Dr. David J. Berg Named University Distinguished Professor

David bergThe Miami University Board of Trustees approved the recommendations from the President and Provost that Dr. David J. Berg be awarded the appointment of University Distinguished Professor effective with the 2021-2022 Academic Year. The title of University Distinguished Professor is conferred upon those faculty members whose achievements unequivocally merit the recognition. The selection process involves a rigorous appraisal, including requests of nationally and internationally known scholars in the appropriate discipline outside Miami University to place the nominee among other distinguished scholars of national and international reputation. University Distinguished Professors receive an annual stipend for conducting research and other professional activities.

Dr. Berg’s research interests focus on the evolution and conservation of biodiversity. He incorporates undergraduates, graduate students, and postdoctoral fellows into investigations of the forces responsible for creating and maintaining the genetic and community diversity of invertebrates in freshwater ecosystems of the Chihuahuan Desert of west Texas and southeastern New Mexico, and freshwater mussels throughout North America. To fund these research efforts, Dr. Berg has secured over $4 million in extramural grants while at Miami University; funding agencies include the National Science Foundation (NSF), U.S. Fish & Wildlife Service (USFWS), New Mexico Department of Game & Fish, World Wildlife Fund, and The Nature Conservancy. Dr. Berg has authored 58 peer-reviewed publications with five more manuscripts currently in review. His papers have appeared in such high-impact journals as Global Change Biology, Molecular Ecology, and Global Ecology and Biogeography.  Undergraduate students have been authors on 20 of these. Dr. Berg’s research team has made 177 presentations at professional meetings. Consistent with Miami University’s commitment to student research, 109 presentations have been made by undergraduate or graduate researchers.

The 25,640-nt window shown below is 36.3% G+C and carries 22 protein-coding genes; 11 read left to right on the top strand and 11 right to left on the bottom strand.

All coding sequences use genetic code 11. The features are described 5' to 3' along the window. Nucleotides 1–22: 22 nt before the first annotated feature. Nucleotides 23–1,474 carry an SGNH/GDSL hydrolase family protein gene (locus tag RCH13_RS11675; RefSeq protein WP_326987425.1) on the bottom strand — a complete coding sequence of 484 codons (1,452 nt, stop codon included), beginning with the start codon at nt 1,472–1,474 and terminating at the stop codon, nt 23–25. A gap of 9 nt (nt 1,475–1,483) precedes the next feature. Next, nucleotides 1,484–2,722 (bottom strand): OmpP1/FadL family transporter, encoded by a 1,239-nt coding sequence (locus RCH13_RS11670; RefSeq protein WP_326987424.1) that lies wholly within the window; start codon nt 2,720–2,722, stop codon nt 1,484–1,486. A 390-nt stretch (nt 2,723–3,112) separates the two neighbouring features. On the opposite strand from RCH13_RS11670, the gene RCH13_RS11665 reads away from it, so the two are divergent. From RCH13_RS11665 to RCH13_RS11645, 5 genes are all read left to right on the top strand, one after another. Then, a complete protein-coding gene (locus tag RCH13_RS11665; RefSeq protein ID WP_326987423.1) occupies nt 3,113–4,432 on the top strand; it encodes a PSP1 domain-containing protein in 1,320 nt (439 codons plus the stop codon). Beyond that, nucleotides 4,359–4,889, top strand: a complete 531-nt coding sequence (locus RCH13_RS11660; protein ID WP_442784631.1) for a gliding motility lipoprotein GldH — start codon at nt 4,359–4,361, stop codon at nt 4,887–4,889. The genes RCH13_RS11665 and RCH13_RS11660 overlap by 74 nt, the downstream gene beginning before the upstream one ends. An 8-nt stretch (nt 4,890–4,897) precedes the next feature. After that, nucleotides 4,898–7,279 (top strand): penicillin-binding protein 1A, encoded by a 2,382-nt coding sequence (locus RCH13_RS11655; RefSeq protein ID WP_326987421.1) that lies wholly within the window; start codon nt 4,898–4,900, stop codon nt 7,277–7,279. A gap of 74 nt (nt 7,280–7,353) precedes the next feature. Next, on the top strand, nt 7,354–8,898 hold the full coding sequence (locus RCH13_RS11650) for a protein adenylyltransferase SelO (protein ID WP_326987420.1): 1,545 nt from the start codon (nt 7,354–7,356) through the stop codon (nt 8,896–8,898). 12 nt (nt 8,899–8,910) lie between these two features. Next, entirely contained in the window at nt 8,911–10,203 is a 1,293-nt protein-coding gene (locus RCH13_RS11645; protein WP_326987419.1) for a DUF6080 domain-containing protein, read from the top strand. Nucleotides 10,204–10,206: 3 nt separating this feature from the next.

Active in national and international professional organizations, Dr. Berg has organized two workshops on conservation genetics which were targeted at agency scientists working in conservation and held at the USFWS’s National Conservation Training Center. Dr. Berg has served as a scientific expert for the Texas Hornshell Species Status Assessment (SSA), which was conducted by the USFWS to determine whether this imperiled mussel should be listed under the Endangered Species Act, and he was an invited speaker for a symposium on the SSA process at the combined meeting of The Wildlife Society and the American Fisheries Society. He has been a member of the New Mexico Department of Game & Fish’s Texas Hornshell Recovery Plan Advisory Committee and he has reviewed several other SSAs and Endangered Species Recovery Plans. Dr. Berg served as a consultant to the Pennsylvania Department of Environmental Protection as the agency developed a protocol for sampling mussels from the Alleghany River, one of the few large rivers with an intact mussel fauna. He has served as a member of NSF panels that evaluate research proposals and he also has been a reviewer for proposals to NSF; Sea Grant programs in Minnesota, Michigan, Illinois/Indiana, and New York; and the states of Louisiana, Texas, and Kentucky. In addition, Dr. Berg serves as one of the Editors of the peer-reviewed journal Freshwater Mollusk Biology and Conservation.

Dr. Berg utilizes a strategy in his teaching and advising that has both practical implications and a philosophical basis, with the latter shaping the former. Dr. Berg’s courses are inquiry-driven and interactive, stressing analysis, problem-solving, and writing. He is committed to maintaining a high degree of academic rigor in his courses. In both foundation and capstone courses, Dr. Berg relies on a multidisciplinary approach that enables students to see the roles of various fields in solving environmental problems and promoting sustainability. Dr. Berg incorporates primary literature to help advanced students develop the analytical skills they will need in graduate school and beyond.

In addition to his coursework, Dr. Berg has devoted considerable time to mentoring students in scientific research. While at Miami, he has supervised the research efforts of more than 100 undergraduates and he has mentored 22 graduate students and postdocs. Undergraduates who have worked in his lab have gone on to pursue graduate degrees at a wide variety of universities, while graduate students and postdocs have taken academic positions at national and international institutions. Many former students are now employed as scientists in agencies or conservation organizations such as the US Fish & Wildlife Service, the US Forest Service, the Smithsonian Institution, the Western Pennsylvania Conservancy, the Shedd Aquarium, and the Cincinnati Zoo & Botanical Garden.


While at Miami, Dr. Berg has been recognized as a University Distinguished Scholar and has received the College of Liberal Arts Faculty Excellence in Scholarship Award, the Hamilton Campus Faculty Excellence in Service Award, the Distinguished Service Award from the Hefner Museum of Natural History, and the Hamilton Campus Faculty Excellence in Scholarship Award. He also has received the Faculty Excellence Award for Research from the Southwestern Ohio Council of Higher Education and he was nominated for the Miami University Alumni Association Effective Educator Award.